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The Gardens of Rhs Chelsea 2018

img 5467 1 1 The Gardens of Rhs Chelsea 2018

I was lucky enough to spend the last day at the RHS Chelsea flower show after winning a couple of tickets from Griffin Greenhouses. It was my first visit to Chelsea since 2005 so I was very excited to see the delights the show has to offer. This is always seen as the foremost flowershow in the uk, if not the world, so it a great place not just to see the new trends and thoughts coming though but also the new plants. It is also a great place to meet the growers on the stands in the grand marquee. But things have also changed with the type of sponsors on the garden, with more and more charity’s using the show to highlight their work and the plight of people from around the world. These gardens really do help to bring the work or highlight the issues that they are raising so well and it is amazing to see their message being highlighted by the skill of the designer and the beauty of plants and materials. This was my favourite from all the charity gardens img 5421 The Gardens of Rhs Chelsea 2018img 5419 The Gardens of Rhs Chelsea 2018img 5417 The Gardens of Rhs Chelsea 2018img 5415 The Gardens of Rhs Chelsea 2018

The Supershoes, laced with hope garden. This garden was designed reflecting a child’s cancer journey and of course their family. I thought the winding seat and most wonderful mural painted on the back, all leading to the statues at the back of a child and parent was a excellent idea with the underplanting being a mix of lupins, irises, alliums, geums reflecting the dark and also bright moments of the cancer journey, yes colours could of been done from the darker side of first being told that you have cancer to the lighter moments saying you are cured but every journey is different and child have the ability to find joy in the most darkest of times. Well worth checking out Supershoes charity at www.supershoes.org.uk

The main avenue show gardens were indeed stunning gardens, so well designed and built, they did all however suffer from the same problem at the time of my visit, everyone wanted to see them and it was like a polite rugby scrum to get up close to look at them, with every space made by departing viewers, fought by pushing and elbowing until you got to the front. Even when you got there, you had to contend with the airplane photographers, you all know the ones who stick their elbows out at 45 degree angles to take the pics and you end up with a nice pic of their elbows. Tbh I gave up after 3 goes, found it too much for me and it’s such a shame the RHS couldn’t find a better controlled way to let people admire the gardens, a slow moving line maybe? That way you could see the gardens the full length as they are designed and built to be seen instead of a little segment whilst having an elbow inserted into your side. That said, the ones I did see were rather very good and here’s a selection below of some of the great designs and building I got close too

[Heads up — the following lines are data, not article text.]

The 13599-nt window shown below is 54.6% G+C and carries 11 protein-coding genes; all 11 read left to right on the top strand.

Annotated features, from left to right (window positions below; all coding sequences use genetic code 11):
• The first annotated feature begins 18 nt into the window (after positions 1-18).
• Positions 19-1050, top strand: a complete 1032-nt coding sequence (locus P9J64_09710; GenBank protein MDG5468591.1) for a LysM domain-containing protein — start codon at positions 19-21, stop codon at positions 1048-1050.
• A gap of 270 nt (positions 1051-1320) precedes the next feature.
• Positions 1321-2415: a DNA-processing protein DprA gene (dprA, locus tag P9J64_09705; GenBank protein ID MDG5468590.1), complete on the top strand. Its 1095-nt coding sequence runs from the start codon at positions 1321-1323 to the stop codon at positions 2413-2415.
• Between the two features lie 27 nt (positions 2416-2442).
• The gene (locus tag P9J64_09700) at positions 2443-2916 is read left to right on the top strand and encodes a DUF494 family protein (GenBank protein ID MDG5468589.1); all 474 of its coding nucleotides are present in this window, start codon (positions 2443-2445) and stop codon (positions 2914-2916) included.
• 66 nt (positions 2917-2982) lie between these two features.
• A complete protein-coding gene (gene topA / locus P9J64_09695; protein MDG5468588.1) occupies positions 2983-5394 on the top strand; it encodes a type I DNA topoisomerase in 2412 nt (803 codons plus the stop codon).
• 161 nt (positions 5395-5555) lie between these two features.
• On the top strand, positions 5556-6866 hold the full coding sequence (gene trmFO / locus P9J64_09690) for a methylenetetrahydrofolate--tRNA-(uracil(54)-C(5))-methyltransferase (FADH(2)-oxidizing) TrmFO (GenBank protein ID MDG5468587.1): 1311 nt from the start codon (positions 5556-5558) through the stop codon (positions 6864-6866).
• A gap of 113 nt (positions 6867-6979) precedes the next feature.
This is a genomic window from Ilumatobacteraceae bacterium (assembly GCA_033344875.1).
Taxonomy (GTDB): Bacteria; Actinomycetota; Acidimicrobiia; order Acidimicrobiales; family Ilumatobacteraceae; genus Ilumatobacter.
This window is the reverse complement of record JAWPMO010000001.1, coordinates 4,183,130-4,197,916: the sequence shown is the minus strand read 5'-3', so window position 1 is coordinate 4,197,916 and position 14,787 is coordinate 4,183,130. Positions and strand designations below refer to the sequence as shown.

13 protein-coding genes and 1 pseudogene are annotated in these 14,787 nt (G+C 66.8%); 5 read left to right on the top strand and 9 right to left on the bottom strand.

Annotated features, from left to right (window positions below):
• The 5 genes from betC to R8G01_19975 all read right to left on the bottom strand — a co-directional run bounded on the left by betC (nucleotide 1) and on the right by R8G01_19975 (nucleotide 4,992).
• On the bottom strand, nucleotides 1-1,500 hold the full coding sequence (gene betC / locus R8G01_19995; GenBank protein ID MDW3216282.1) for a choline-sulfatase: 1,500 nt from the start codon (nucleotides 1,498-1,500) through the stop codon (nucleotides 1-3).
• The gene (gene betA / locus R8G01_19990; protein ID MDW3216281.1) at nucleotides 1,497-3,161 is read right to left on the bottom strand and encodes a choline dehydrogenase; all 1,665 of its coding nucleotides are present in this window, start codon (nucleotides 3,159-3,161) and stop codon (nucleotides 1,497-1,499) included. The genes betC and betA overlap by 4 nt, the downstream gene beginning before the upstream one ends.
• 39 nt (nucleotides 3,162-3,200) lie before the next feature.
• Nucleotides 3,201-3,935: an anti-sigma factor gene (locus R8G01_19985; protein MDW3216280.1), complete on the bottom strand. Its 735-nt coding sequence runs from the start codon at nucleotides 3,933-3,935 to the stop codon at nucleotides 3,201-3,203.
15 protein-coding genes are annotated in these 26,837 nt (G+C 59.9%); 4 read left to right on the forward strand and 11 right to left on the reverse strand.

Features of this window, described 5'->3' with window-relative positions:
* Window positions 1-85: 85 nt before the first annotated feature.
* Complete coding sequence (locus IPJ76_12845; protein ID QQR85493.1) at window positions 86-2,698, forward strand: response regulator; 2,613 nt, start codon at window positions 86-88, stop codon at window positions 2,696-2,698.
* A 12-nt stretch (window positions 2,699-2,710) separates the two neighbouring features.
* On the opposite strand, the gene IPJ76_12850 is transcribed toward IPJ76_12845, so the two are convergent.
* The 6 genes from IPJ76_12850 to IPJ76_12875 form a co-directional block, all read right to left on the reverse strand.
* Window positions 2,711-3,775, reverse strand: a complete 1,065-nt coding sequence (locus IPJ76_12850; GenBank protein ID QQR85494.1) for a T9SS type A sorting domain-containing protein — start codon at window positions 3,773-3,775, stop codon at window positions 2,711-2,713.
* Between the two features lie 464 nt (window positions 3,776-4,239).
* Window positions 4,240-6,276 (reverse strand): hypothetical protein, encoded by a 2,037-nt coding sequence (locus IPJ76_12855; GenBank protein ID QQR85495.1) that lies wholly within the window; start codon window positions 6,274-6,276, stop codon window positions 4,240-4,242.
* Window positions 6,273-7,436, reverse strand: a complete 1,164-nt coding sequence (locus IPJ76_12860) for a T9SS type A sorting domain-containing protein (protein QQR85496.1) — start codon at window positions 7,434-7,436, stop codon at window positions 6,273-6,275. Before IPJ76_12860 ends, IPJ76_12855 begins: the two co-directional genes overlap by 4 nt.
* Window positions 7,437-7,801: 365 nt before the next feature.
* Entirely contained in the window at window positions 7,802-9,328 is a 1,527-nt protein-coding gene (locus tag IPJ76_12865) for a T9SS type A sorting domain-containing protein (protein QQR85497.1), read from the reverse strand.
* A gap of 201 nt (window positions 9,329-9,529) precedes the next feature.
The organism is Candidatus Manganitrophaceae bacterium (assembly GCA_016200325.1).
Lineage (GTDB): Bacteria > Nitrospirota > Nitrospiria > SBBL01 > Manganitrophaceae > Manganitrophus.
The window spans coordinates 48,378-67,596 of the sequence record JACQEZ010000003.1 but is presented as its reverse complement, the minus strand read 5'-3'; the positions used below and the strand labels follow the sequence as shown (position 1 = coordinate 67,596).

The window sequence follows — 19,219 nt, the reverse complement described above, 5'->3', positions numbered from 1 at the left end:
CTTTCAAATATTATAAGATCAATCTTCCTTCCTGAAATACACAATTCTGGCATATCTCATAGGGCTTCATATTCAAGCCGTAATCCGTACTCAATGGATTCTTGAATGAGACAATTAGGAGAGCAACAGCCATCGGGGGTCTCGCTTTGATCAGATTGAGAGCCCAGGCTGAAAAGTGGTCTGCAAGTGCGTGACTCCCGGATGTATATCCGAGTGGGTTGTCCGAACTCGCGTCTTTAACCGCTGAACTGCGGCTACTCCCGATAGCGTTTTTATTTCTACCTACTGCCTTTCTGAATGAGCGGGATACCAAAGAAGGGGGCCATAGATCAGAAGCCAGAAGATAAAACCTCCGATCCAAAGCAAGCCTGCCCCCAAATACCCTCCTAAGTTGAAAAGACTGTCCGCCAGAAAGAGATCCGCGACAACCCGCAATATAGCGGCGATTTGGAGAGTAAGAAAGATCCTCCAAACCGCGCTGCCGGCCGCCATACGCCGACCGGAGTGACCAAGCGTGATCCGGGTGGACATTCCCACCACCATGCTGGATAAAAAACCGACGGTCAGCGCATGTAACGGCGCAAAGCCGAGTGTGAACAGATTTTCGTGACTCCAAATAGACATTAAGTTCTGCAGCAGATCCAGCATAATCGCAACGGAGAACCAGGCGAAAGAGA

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This was the first one I saw and it was sponsored by the show sponsors M&G investments, designed by the very talented Sarah Price and but by Crocus. Its Mediterranean style garden, focused on plants that need less water, really well thought out garden that won a gold metal.

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I loved the planting on this garden designed by Jo Thompson, built by Bespoke Outdoor spaces and sponsored by Wedgewood. I felt the garden was a lovely cool space that I certainly could relax and enjoy in. Another gold medal here

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This garden sponsored by Greenlip, designed by Dr Catherine McDonald and built by landform consultants was filled by members of the pea family with the lupins really stealing the main show. I loved the fact that the whole garden was filled by the same family, showing off the whole diverse forms of the pea. Another gold medal garden

img 5463 The Gardens of Rhs Chelsea 2018

This garden designed by Laurie Chapworth and Patrick Collins, sponsored by Creativiersal and built by Tendercare, the Wuhan water garden was designed to be seen from all sides and was inspired by the natural and city environments in the Hubei province in China, I liked the idea but did find it a little bit of a mix for me. It won a bronze medal

img 5467 The Gardens of Rhs Chelsea 2018

Now this was a stand I wanted to play on and I will be honest and say it was the only one I saw, I would love to add to my own little garden, it was designed and built by Architectural Plants, the treehouse garden was just divine, great planting and a stunning well built tree house, just perfect place! Can just imagine my work office up there, sliding down when I ran out of cake and tea!

img 5406 The Gardens of Rhs Chelsea 2018

This garden just bowled me over by its design! Yes it is designed with cricket in mind, sponsored by British Council, designed by Sarah Eberle and build by Belderbos landscapes, it was designed with both India and England’s love of cricket and the dreams of young Indians growing up in India, won a silver gilt medal